While in Rome, I blew all this month's extra dough on art supplies. I am risking really grinding the finances down to the bone this month because I'm quite excited about the picture idea. The rent is paid and the bills can wait until I receive payment for a few articles I've produced recently, so all the expenses are covered (barely). And I've got loads of cheap protein and green veg in the fridge and freezer, so though things will be frugal and non-extravagant, there won't be any actual difficulties.

Thank God, again, I live here where it is lovely and cool and airy and green and beautiful, where my entertainment is all wholesome, holy and free, and the rent is cheap so I can afford to take this big risky shift in direction. I really do have great hopes for this painting idea and am moving forward.

I visited the artist supply shop in Rome and came away with some solid advice as well as sufficient art materials to get started. I got very lucky indeed and found two large and good quality books of medieval art, including one that is entirely about manuscript illumination and painting from the 4th to the 16th centuries. I'm all set to go.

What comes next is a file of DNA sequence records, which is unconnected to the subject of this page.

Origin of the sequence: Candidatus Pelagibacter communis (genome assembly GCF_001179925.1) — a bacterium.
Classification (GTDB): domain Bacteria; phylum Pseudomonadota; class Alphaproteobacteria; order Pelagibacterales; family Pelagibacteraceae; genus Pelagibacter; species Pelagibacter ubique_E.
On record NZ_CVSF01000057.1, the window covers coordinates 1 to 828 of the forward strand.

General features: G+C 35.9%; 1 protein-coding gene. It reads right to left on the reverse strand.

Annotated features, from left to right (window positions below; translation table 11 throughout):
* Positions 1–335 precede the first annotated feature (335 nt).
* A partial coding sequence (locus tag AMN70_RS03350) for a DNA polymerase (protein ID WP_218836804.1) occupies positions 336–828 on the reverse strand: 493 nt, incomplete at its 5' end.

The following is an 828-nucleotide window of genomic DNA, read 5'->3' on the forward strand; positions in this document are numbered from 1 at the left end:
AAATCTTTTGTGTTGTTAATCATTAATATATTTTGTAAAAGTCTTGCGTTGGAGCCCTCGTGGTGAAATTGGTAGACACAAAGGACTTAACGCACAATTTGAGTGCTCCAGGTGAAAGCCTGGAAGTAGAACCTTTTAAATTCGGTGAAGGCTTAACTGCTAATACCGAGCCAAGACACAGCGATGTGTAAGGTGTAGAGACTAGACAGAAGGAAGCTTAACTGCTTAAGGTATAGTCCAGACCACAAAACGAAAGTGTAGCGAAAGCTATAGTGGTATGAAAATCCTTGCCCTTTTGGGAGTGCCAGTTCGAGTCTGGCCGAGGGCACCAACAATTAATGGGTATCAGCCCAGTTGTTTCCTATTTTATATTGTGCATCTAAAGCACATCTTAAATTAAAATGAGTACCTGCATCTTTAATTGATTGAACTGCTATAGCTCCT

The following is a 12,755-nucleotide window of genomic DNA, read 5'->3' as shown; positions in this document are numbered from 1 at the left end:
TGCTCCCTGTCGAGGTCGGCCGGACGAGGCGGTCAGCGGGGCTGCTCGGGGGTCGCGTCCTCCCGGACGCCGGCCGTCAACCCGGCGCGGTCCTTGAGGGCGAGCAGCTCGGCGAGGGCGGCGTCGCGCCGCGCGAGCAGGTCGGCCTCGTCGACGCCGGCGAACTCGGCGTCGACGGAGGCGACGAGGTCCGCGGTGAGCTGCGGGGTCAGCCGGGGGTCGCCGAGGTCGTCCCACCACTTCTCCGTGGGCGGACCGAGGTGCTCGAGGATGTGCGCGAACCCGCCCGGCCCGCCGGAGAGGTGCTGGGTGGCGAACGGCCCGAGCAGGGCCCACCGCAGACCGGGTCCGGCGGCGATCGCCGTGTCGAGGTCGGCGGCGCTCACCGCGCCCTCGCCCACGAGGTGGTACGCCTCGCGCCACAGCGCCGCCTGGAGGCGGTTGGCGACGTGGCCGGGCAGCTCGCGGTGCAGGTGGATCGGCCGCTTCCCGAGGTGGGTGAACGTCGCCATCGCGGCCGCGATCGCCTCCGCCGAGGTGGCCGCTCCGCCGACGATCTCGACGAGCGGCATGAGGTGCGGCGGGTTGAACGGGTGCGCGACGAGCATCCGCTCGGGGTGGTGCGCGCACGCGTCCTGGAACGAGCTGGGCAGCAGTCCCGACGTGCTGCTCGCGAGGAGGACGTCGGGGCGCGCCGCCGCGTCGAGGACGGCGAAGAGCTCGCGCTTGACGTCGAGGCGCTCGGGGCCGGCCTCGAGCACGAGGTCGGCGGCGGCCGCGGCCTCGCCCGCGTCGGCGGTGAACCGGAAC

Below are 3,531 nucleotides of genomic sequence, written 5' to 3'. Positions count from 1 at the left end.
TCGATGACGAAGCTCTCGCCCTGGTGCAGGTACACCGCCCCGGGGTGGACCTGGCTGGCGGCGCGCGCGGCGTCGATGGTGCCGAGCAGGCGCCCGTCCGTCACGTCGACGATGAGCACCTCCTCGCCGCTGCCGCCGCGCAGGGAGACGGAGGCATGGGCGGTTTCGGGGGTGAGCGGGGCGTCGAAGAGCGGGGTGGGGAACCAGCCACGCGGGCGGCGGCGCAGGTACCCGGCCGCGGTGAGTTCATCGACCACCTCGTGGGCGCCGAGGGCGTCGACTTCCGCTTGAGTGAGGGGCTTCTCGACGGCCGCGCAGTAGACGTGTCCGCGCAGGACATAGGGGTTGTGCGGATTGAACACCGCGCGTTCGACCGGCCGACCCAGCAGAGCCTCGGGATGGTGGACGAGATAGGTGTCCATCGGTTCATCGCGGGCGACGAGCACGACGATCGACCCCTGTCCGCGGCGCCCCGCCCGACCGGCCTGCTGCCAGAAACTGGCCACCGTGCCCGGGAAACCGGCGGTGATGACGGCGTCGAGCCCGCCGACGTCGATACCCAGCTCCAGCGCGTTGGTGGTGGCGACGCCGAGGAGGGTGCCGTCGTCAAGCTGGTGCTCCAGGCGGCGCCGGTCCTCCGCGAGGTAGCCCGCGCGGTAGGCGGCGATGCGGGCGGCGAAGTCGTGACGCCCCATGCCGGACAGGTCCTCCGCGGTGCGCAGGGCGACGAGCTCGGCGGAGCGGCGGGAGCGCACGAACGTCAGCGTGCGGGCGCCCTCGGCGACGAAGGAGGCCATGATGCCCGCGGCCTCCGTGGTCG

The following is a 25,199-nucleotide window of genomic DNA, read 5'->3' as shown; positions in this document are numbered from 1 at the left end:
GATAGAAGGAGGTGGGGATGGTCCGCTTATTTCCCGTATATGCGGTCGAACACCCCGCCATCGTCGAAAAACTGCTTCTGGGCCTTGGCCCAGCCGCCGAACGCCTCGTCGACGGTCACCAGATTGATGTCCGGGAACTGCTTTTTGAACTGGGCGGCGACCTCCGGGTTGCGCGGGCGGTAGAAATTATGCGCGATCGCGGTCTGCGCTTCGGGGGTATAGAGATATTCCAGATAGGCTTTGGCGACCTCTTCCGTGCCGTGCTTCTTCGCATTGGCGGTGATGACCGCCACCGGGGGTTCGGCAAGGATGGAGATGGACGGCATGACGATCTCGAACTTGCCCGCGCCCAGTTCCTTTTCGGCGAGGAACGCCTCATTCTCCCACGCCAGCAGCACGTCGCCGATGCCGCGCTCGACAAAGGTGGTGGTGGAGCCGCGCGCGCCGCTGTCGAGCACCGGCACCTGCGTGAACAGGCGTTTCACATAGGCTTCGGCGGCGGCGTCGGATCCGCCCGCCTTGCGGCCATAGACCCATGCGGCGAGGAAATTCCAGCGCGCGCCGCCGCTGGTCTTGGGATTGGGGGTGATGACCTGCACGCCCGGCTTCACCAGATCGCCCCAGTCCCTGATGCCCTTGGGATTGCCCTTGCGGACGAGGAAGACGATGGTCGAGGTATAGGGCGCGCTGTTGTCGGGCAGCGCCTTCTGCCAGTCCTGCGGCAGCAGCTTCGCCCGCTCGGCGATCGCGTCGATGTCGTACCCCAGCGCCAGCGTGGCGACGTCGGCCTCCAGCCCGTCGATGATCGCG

As we go along, I look forward very much to outfitting the third bedroom, which is quite small and would be uncomfortable even as a guest room, as a studio. I am a great believer in not rushing. One acquires the pieces of furniture for one's home as one does one's friends; slowly and with careful attention to suitability.

But in the end, I'd be happy if it looked quite a lot like this:
Lovely, isn't it? It's "The Studio" by the 19th century water colour master Carl Larsson.


Note to the kind people who like to send me things:

I do love receiving these nice little presents of books from Amazon, and of course appreciate them the more since there is no English language book shop in Norcia. However, if I might add, it would be helpful if I got a bit of warning. One never knows what sort of thing might turn up in the post, and it is sometimes a bit alarming to get a note from the Post Office that a mysterious package has arrived with anonymous contents from persons unknown and parts foreign and far away.